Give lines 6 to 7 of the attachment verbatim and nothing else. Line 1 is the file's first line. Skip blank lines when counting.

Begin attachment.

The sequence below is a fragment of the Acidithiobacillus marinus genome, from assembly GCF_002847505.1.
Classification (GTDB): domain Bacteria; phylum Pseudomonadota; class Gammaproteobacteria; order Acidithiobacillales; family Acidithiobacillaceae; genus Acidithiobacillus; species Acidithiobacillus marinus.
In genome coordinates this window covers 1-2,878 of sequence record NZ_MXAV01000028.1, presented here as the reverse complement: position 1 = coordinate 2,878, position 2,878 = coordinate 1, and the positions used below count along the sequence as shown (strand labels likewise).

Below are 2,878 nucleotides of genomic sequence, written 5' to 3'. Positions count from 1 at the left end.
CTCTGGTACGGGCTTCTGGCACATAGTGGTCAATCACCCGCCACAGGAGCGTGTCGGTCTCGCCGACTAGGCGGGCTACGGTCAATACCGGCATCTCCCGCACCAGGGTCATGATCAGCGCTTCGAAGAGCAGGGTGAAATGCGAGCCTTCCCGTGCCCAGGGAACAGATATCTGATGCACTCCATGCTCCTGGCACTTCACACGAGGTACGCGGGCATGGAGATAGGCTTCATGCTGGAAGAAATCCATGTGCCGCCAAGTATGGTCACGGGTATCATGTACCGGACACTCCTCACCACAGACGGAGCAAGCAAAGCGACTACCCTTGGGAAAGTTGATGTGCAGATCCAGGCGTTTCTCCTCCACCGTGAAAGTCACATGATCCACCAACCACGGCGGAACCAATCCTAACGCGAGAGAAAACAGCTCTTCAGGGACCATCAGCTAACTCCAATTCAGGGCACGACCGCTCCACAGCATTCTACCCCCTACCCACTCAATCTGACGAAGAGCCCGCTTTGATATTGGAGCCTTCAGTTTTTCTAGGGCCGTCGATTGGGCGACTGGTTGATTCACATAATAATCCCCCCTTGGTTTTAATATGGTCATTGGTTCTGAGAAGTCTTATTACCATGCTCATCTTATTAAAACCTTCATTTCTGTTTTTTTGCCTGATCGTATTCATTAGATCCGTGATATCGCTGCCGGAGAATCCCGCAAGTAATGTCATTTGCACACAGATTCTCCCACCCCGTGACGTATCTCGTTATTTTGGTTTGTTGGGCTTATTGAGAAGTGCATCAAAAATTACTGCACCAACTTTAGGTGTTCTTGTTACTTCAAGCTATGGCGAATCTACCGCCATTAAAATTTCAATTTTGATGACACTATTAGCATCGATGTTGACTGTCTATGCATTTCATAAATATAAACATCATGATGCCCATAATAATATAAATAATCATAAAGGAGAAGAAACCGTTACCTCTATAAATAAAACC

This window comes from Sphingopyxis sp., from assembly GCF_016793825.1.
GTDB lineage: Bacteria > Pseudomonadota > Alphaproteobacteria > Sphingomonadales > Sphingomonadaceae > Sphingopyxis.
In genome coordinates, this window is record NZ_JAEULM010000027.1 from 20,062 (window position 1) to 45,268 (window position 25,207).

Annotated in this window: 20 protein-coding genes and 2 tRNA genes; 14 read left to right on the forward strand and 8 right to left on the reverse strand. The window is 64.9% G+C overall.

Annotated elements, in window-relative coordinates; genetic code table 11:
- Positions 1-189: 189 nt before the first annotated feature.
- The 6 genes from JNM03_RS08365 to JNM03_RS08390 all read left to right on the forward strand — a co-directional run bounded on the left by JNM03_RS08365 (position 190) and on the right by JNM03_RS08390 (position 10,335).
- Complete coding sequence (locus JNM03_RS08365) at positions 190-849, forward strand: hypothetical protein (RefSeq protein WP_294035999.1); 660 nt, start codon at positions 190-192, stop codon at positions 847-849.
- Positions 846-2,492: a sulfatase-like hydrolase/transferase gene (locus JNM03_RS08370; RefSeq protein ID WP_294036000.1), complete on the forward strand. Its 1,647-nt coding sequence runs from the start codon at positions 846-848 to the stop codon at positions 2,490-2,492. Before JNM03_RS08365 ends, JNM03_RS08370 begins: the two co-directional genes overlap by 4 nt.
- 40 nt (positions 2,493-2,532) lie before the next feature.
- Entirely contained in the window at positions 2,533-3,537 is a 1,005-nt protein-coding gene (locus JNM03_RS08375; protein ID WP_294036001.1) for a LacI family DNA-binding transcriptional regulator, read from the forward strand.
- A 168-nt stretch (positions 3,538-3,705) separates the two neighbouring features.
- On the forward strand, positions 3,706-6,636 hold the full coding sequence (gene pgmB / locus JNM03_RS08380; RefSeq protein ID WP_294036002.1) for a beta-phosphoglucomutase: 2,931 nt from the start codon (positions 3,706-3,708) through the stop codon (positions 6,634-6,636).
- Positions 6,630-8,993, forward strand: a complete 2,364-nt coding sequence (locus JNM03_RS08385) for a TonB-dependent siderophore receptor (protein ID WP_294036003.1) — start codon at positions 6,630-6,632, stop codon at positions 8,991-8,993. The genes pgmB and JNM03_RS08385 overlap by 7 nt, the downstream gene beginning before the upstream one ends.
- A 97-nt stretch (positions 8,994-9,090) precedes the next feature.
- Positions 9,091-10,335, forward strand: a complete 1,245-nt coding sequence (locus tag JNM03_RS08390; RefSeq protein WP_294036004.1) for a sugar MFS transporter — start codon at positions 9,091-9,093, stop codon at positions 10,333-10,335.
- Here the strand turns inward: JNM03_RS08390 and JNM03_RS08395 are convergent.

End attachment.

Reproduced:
This window comes from Sphingopyxis sp., from assembly GCF_016793825.1.
GTDB lineage: Bacteria > Pseudomonadota > Alphaproteobacteria > Sphingomonadales > Sphingomonadaceae > Sphingopyxis.